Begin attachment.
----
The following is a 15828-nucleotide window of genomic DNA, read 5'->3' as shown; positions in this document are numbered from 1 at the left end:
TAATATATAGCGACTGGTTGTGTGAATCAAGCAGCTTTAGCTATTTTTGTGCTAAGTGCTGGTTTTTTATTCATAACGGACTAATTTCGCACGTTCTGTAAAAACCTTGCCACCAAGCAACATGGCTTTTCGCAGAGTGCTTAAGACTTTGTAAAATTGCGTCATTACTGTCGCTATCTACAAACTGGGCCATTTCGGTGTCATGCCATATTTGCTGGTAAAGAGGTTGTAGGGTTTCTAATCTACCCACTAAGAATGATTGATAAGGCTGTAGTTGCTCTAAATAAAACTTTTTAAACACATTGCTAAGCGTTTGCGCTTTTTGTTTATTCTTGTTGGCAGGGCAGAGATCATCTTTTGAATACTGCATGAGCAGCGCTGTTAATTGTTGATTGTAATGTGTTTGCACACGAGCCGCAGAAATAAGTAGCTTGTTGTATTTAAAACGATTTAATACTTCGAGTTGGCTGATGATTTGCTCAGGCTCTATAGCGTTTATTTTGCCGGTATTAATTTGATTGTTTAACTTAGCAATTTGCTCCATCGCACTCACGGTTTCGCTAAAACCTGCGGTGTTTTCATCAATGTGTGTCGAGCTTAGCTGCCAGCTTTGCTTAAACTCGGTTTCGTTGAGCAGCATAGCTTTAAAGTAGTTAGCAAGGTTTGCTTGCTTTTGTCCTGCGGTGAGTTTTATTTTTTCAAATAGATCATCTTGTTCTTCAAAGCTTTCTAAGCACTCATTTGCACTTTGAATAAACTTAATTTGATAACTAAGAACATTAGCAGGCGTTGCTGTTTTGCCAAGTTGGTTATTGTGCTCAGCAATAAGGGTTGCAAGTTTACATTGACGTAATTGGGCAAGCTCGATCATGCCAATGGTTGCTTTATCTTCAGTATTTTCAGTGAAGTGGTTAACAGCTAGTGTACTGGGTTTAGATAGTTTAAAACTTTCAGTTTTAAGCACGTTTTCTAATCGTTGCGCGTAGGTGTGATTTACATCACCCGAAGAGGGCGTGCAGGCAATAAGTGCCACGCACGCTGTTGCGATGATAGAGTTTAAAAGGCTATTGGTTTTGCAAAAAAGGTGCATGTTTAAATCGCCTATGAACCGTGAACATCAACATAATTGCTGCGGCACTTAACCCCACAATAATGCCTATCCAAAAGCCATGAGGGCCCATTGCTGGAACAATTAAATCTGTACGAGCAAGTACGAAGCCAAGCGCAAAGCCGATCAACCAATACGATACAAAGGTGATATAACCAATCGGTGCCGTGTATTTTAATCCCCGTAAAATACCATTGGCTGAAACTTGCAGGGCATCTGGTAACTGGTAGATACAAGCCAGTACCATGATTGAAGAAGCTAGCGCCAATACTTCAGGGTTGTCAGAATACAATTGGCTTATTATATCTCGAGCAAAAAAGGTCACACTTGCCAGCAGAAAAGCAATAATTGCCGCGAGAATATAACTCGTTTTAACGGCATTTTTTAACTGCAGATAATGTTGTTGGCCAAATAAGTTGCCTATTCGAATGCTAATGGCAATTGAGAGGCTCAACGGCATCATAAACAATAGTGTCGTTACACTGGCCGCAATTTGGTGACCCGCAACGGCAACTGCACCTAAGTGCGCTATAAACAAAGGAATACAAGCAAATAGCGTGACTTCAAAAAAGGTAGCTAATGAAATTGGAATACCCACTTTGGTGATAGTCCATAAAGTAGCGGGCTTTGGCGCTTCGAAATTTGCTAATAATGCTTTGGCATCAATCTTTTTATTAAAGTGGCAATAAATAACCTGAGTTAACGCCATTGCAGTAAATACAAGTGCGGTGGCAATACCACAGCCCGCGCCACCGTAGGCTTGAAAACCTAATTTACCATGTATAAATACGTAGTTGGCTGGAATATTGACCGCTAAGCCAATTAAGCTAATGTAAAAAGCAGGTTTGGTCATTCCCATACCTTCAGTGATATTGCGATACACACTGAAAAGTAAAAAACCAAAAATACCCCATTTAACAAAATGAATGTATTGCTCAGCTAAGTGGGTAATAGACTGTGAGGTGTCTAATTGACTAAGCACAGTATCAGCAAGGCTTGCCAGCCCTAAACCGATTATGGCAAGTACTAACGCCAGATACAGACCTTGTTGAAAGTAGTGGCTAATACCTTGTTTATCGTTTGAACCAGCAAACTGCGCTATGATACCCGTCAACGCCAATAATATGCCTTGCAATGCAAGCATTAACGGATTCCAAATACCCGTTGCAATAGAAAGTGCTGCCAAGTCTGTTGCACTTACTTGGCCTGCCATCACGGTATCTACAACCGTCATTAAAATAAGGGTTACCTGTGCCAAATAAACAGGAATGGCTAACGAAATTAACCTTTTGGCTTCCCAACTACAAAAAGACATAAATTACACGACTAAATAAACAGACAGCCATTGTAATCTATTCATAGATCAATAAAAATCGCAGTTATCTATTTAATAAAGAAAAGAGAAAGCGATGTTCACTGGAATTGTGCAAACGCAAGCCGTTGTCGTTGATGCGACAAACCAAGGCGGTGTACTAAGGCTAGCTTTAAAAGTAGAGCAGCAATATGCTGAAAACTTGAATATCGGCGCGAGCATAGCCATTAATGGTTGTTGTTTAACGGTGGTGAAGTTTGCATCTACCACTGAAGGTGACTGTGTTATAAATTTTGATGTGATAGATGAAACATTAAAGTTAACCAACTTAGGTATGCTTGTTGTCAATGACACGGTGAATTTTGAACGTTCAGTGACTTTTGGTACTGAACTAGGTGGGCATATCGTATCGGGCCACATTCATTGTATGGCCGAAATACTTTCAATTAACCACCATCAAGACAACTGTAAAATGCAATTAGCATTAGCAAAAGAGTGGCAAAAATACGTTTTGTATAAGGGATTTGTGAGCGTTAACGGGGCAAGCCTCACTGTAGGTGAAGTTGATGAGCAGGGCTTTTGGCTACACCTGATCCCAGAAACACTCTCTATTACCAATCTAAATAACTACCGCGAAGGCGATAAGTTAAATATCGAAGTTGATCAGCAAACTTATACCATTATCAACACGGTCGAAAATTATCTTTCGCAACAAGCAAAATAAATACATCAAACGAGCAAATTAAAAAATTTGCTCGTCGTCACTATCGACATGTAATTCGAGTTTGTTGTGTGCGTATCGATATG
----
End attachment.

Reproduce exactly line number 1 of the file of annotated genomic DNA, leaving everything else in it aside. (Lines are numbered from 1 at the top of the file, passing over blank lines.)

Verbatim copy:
The following is a 15828-nucleotide window of genomic DNA, read 5'->3' as shown; positions in this document are numbered from 1 at the left end: